Home > news, Uncategorized > Private Investigators’ Interrogation Leads to Questions About School Policy & Safety of Children

Private Investigators’ Interrogation Leads to Questions About School Policy & Safety of Children

If a couple of policemen walked into a school and asked to speak to a student, would you have a problem with it?  What if the persons wanting to speak with the student were not policemen but, instead, were private investigators?

According to a recent article published by 9News.com, a couple of private investigators from CSI Consulting and Investigations were looking for a missing child involved in a civil custody case.  Donning custom-made badges and baseball caps that read “CSI,” investigators showed up at Shaffer Elementary School and  showed a picture of the missing child to school principal, Gina Rivas.  After some time, Rivas volunteered the name of a student whom she felt most resembled the one on the missing child flyer.

Investigators wound up interviewing 8-year-old student, Lily Findley, about the missing child and the custody case.   So, what was the problem then?  Apparently, the principal never asked the investigators for any identification, relying solely on appearances and trusting that they were some sort of law enforcement officials.  However, John Sampson, one of the private investigators and owner of CSI Consulting and Investigations, was quoted as saying that the principal was informed right up front that the investigators were from a private investigators company. Sampson further stated that sheriff’s deputies as well as the little girl’s parents were not involved at all until Sampson insisted that they be present.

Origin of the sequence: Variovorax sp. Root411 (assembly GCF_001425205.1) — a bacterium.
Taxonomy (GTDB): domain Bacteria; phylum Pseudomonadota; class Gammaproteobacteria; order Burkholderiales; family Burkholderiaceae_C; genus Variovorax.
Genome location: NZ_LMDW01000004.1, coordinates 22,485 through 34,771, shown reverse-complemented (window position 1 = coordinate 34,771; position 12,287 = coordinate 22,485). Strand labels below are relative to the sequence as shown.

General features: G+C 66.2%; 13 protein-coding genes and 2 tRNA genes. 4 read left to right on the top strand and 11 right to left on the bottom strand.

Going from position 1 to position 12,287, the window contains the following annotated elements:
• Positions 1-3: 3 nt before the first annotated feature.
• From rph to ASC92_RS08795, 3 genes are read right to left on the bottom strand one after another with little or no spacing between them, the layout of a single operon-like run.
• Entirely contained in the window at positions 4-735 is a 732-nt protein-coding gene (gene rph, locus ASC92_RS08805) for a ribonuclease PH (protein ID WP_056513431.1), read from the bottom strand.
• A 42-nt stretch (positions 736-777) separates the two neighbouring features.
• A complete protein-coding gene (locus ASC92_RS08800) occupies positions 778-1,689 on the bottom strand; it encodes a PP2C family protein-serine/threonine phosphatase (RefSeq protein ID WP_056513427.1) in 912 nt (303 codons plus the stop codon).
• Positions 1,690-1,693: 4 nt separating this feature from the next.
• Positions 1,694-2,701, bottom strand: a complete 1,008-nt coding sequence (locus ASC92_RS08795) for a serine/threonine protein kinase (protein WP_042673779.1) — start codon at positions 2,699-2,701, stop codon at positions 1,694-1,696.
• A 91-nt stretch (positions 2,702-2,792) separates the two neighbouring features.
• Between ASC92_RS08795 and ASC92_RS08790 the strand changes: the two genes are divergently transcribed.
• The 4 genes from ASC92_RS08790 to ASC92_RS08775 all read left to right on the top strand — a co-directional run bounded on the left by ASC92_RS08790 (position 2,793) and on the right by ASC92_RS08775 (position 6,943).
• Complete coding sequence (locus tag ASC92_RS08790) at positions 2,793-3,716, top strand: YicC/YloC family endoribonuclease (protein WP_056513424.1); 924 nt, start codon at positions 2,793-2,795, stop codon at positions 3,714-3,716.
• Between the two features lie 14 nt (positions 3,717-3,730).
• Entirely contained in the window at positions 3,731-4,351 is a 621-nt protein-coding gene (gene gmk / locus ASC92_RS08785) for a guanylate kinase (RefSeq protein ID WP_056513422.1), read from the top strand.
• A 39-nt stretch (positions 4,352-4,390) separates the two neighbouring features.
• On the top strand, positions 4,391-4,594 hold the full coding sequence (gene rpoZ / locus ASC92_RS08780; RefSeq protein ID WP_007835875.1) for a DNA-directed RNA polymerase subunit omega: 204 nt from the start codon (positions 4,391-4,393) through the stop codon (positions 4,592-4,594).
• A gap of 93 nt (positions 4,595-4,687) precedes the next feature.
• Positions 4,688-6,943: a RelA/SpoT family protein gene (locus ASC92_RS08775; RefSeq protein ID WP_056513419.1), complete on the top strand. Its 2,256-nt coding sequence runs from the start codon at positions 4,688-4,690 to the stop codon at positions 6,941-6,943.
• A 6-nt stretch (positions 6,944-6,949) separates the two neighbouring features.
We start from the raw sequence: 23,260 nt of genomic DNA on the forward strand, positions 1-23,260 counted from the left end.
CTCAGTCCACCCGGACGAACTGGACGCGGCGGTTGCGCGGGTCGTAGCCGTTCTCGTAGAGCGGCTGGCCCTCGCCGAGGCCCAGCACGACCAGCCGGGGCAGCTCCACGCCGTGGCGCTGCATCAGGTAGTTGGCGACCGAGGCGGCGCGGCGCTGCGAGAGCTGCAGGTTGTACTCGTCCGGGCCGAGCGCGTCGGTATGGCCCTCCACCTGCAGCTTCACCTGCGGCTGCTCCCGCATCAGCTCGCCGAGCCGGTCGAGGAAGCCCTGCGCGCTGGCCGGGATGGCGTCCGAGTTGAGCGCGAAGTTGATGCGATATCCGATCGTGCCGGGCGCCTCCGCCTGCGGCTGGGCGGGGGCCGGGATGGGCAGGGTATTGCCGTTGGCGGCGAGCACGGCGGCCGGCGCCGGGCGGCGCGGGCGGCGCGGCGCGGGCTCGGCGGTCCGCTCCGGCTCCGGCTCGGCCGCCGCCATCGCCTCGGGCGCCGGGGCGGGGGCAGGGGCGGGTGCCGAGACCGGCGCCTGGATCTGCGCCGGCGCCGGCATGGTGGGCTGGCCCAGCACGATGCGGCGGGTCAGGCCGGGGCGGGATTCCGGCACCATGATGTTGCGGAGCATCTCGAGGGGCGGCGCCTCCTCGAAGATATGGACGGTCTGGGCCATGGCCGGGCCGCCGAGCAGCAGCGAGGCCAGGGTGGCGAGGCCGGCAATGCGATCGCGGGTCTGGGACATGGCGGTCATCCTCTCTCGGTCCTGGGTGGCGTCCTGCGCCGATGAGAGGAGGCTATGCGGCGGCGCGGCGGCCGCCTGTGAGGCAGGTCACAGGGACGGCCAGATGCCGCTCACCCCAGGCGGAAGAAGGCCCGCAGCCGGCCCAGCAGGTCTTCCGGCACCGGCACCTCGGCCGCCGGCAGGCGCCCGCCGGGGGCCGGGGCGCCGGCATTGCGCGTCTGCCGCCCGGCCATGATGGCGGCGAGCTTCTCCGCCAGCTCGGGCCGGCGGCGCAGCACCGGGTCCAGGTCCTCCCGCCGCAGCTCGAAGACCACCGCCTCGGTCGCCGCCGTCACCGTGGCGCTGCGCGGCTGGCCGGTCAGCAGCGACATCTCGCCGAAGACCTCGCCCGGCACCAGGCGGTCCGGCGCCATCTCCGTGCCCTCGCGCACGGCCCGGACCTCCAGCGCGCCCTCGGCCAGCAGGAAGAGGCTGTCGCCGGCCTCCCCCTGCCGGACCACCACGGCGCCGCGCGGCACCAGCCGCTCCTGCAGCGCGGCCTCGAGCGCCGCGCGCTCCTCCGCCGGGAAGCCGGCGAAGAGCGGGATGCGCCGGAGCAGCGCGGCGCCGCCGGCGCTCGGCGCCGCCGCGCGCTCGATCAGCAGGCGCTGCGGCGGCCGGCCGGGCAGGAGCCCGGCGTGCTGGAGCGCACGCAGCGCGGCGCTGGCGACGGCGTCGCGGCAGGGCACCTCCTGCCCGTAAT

The article goes on to state:

Jefferson County Sheriff’s Office spokesman Deputy Jim Shires said authorities were first notified of the situation at the school by the private investigators. Deputies called the Findleys, he said.

“We were told by school staff that they thought these gentlemen, these private investigators were police,” said Shires. “We do not believe any police impersonation took place.” [source]

While there may have been no harm done, this incident raises many questions about the judgment (or lack thereof) that school officials exercise as well as the possible ease with which someone might impersonate a government official in order to manipulate children…or possibly kidnap them.  What do you think about this situation?  Do you think that the principal is wholly to blame?

For more information about criminal investigations, contact Cat’s Eye P.I. today at 919.878.9988.

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